Our behavioural specialist tells me that any action which receives a reward within 3 seconds of occurrence will be reinforced. So timing is critical when trying to modify behaviour.
When training animals, trainers will use a clicking noisemaker to identify the desired skill. The clicks are then followed up with treats. Otherwise, the gap between the skill and the reinforcement can be too long and too confusing.
The trouble comes when an undesired behaviour comes in between a desired behaviour and the reward. I've had this happen a lot, particularly with Alex. He will earn a reward but then begin throwing a tantrum before receiving it. Now I'm left with a problem. If I don't give him the reward, I don't enforce the good behaviour. If I do give him the reward, I can end up reinforcing the tantrum.
It's really tempting to believe that he will understand that the reward is for the good behaviour, particularly if I've praised it in the moment. After all, a typical child would understand that he or she is getting ice cream for having gotten an A on their homework even if they just had a tantrum about not getting to play Xbox. We are primed to understand and work with delayed gratification.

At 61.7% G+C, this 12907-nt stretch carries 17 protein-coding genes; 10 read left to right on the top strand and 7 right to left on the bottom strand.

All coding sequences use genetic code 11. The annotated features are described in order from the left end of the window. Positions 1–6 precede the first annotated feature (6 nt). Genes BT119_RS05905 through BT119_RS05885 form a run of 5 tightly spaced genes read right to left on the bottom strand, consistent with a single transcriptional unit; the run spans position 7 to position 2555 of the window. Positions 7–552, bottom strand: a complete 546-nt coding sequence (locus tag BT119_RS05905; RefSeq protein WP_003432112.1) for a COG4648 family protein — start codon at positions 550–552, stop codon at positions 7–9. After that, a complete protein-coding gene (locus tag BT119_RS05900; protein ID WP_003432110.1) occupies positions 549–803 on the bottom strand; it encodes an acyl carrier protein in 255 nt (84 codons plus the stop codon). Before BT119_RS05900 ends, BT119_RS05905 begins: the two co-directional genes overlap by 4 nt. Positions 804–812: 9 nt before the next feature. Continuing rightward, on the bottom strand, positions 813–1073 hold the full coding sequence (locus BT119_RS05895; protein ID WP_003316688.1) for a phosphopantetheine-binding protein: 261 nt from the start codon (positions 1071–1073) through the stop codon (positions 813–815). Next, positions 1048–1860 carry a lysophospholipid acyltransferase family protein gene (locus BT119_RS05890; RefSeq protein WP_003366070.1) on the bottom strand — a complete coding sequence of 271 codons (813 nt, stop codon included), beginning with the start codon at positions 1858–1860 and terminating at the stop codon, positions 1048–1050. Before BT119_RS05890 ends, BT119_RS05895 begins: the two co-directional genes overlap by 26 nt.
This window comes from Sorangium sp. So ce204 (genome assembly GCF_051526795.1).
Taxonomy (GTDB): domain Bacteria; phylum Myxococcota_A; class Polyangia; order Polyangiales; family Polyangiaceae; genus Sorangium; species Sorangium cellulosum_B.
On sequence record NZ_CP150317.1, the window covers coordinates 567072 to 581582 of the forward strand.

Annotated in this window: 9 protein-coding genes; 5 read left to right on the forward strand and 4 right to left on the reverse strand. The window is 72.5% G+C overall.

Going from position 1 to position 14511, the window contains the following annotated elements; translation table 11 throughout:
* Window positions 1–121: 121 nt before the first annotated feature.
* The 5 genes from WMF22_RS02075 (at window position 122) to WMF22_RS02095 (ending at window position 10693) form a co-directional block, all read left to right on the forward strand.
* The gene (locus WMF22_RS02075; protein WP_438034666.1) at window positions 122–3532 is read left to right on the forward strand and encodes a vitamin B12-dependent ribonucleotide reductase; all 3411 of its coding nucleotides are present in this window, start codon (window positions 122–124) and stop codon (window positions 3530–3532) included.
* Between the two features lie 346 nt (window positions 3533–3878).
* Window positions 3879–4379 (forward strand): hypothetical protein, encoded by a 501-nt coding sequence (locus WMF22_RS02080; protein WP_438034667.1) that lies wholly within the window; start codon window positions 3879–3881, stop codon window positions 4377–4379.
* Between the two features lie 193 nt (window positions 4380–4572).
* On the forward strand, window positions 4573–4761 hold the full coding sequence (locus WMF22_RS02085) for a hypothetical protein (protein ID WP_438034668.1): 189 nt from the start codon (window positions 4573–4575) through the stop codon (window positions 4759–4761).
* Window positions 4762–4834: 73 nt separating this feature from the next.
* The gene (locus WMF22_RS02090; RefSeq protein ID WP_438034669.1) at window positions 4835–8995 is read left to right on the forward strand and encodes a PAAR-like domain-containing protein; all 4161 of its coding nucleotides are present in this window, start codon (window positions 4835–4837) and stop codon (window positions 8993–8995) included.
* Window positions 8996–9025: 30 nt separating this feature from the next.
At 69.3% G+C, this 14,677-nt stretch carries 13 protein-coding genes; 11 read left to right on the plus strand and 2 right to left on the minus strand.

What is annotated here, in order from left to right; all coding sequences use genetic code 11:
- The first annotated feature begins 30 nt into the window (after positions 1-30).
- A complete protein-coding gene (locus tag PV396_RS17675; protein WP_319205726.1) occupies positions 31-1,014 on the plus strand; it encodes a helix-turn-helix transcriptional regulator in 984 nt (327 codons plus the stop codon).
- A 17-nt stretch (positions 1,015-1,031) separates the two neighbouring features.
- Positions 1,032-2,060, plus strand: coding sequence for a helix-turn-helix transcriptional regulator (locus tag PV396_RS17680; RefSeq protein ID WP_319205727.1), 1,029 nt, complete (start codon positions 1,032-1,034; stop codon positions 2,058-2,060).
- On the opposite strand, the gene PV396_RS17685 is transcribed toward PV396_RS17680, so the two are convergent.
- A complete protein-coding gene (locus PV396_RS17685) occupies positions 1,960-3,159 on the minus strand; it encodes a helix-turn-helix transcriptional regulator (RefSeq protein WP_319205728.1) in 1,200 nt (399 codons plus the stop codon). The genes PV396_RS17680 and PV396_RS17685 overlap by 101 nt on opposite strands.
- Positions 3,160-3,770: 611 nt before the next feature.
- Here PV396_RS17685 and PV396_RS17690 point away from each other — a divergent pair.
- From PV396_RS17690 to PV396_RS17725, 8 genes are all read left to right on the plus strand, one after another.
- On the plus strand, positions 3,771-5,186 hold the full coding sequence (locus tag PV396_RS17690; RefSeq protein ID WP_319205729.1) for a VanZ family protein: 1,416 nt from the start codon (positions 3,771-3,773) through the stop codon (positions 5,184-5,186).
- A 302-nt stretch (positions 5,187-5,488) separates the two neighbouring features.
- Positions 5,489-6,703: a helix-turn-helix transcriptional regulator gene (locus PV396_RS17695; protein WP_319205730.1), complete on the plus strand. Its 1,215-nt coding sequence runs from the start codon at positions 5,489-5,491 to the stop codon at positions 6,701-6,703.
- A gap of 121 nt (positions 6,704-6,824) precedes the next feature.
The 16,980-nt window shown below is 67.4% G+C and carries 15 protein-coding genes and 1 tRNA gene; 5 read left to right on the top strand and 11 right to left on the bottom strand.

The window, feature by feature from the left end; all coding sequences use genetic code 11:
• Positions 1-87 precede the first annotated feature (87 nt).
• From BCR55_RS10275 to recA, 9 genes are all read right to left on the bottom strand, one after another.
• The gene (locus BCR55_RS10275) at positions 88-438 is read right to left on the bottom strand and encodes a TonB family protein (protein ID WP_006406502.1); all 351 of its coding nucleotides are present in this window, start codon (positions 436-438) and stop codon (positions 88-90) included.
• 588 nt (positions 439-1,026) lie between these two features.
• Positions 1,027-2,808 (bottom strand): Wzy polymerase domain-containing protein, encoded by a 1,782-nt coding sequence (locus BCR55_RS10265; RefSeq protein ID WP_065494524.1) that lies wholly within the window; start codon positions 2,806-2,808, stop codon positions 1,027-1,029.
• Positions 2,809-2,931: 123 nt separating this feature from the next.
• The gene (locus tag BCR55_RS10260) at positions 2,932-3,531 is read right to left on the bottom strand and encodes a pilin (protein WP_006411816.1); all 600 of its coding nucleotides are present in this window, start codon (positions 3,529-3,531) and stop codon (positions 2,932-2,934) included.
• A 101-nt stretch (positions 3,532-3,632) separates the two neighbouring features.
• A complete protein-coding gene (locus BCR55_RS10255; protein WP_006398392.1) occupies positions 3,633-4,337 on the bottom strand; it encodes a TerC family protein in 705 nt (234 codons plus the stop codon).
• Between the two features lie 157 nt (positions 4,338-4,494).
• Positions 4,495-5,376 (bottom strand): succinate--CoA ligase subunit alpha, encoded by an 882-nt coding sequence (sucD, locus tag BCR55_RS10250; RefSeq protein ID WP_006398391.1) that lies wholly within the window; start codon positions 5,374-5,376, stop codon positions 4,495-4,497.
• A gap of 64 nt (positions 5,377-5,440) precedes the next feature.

But delayed gratification is not instinctual. It depends on social understanding. So a child with autism may not be able to make those links. In Alex's case, his behaviour confirms it. He only understands what is happening in the moment. He has a great deal of trouble understanding that something in the moment is connected to the past or the future.
This is one of the hardest things to grasp, that his mind does not work the way ours does. I've had many people point to things he does and tell me that it is similar to what their typically developing children do. But it comes from an entirely different way of thinking. If he asks for ice cream at his grandmother's, he's not relying on grandparental indulgence or understanding that rules can be different at different places. He's negotiating and will continue to negotiate regardless of location if he has success. He doesn't categorize based on social rules. His criteria are likely more to do with weather or day of the week or something else.
It takes a lot of observation to figure out how he's putting things together and then try and coax him to see things in a way which is closer to neurotypical. Often we end up with the equivalent of "cheat sheets" rather than true understanding: like being told only an adult can open the door, which prevents him from taking off when it isn't appropriate. He can't understand the circumstances which make it appropriate vs inappropriate, so he needs a standardized rule to follow in all circumstances.